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Bermuda Triangle : Read The Mysterious Story About Bermuda Triangle

Also Known as Devil’s Triangle

The Bermuda Triangle is a region in the western part of the North Atlantic Ocean in which ships, planes, and people are alleged to have mysteriously vanished. The area, whose boundaries are not universally agreed upon, has a vaguely triangular shape marked by the Atlantic coast of the Florida panhandle , Bermuda, and the Greater Antilles.


Bermuda Triangle

When people get in an airplane, the last thought on their mind is that the airplane might disappear. Sure – planes can be delayed, or even crash, but a disappearing plane is a pretty far-fetched idea. This is what makes the Bermuda Triangle such a mystery. While people love to throw around conspiracy theories about each of these Bermuda Triangle stories, there may be perfectly logical explanations for all of them. Despite the spooky stories, you’d be surprised at how many times people have sailed or flown over the area and not noticed anything out of the ordinary.

The term “Bermuda Triangle” was first used by Vincent Gaddis in 1964 in his article published in Argosy magazine. However, the mysterious behaviour of the region came to the public attention only in the 20th century when the Navy cargo ship, USS Cyclops, with more than 300 people on board, went missing in the Bermuda triangle.


One theory is that methane gas is trapped under the sea floor in the Bermuda Triangle. The methane gas can erupt from time to time. This causes the water to become less dense and the ships to sink and the planes to catch fire .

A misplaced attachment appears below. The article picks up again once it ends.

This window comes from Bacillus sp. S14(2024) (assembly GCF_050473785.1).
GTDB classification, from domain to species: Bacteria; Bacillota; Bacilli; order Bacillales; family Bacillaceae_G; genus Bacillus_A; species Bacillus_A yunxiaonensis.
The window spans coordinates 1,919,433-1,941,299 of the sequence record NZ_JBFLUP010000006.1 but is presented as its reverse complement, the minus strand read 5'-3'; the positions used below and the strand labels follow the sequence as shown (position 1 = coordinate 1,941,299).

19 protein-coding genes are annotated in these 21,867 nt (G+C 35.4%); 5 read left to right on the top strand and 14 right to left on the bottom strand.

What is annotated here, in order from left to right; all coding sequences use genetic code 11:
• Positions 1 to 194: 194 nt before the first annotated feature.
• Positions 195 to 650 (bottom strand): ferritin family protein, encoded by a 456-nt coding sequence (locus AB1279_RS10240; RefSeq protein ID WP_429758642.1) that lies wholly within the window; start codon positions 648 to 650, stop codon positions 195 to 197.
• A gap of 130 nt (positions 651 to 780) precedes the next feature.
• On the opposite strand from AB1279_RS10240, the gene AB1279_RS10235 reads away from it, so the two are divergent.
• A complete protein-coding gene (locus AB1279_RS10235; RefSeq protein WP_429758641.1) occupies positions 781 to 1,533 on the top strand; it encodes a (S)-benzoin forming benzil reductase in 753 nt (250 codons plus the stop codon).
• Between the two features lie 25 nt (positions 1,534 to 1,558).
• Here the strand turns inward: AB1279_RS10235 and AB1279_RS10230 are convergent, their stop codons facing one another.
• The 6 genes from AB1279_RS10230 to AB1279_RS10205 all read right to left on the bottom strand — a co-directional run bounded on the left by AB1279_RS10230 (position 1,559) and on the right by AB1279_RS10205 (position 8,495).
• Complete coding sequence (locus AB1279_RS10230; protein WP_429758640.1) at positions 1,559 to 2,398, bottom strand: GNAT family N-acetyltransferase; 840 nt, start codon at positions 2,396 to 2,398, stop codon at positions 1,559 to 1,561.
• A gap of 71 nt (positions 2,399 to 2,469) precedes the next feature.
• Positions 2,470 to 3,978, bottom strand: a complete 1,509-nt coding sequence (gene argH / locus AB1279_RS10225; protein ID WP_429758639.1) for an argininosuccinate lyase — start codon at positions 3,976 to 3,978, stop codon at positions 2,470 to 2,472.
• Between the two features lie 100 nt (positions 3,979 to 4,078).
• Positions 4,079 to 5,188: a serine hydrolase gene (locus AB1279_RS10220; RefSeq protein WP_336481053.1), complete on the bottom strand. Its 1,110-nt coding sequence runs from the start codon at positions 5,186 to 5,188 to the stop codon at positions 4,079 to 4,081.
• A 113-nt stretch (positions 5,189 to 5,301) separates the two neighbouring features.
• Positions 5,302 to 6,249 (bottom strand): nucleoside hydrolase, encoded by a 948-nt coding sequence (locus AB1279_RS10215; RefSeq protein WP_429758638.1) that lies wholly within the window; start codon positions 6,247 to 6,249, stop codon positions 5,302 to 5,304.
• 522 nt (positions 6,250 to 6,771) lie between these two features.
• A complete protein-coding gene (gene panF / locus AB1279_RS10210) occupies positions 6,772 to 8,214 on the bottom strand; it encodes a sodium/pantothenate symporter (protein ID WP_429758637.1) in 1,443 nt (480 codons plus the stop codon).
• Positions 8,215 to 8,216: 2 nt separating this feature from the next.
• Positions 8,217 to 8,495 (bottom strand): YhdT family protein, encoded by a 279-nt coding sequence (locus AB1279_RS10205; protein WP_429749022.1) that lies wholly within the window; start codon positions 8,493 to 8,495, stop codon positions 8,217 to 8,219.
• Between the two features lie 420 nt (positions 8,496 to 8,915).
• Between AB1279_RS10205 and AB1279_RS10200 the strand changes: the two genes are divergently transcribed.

Another theory is the Sargasso Sea theory. Allegedly, the Sargasso Sea is an unusual body of water that has no current or waves. This causes ships to get stuck and lose the ability to move forward.

Some people believe that the disappearances over the Bermuda Triangle were caused by UFOs .

The U.S. Navy and U.S. Coast Guard contend that there are no supernatural explanations for disasters at sea. Their experience suggests that the combined forces of nature and human fallibility outdo even the most incredulous science fiction. They add that no official maps exist that delineate the boundaries of the Bermuda Triangle. The U. S. Board of Geographic Names does not recognize the Bermuda Triangle as an official name and does not maintain an official file on the area.

Famous Mysterious Stories

Mary Celeste

on 4th December 1872 with everything right in the place except for the entire crew, the ship was found stranded on the sea days after starting its journey from New York to Genoa, Italy.

There were seven crew members and Captain Benjamin Briggs, his wife, and their two-year-old daughter aboard the vessel, loaded with raw alcohol.

But, days after, when a passing British ship called Dei Gratia found Mary Celeste under partial sail in the Atlantic, off the Azores Islands, the ship was unmanned with no crew abroad, and the lifeboat was also missing. It was also found that nine of the barrels in the cargo were empty, and there was a sword on the deck. No trace of the people abroad the vessel or the missing lifeboat has ever been found.

Ellen Austin

The Ellen Austin, an American boat, passed another ship in Bermuda Triangle. The other ship was sailing at full speed, but there were no passengers on board. One of the most infamous ghost ships was the Carroll A. Deering. In 1921, this ghost ship was sailing from Brazil to Maine. It was later found abandoned with none of the people in sight. They were gone forever. The Carroll A. Deering disappeared into the Bermuda Triangle . The ship’s disappearance, reappearance, and the prize crew’s absence is an intriguing story. It is more like a secret of the Bermuda triangle, one that has seemingly no chances of being unravelled anytime soon.


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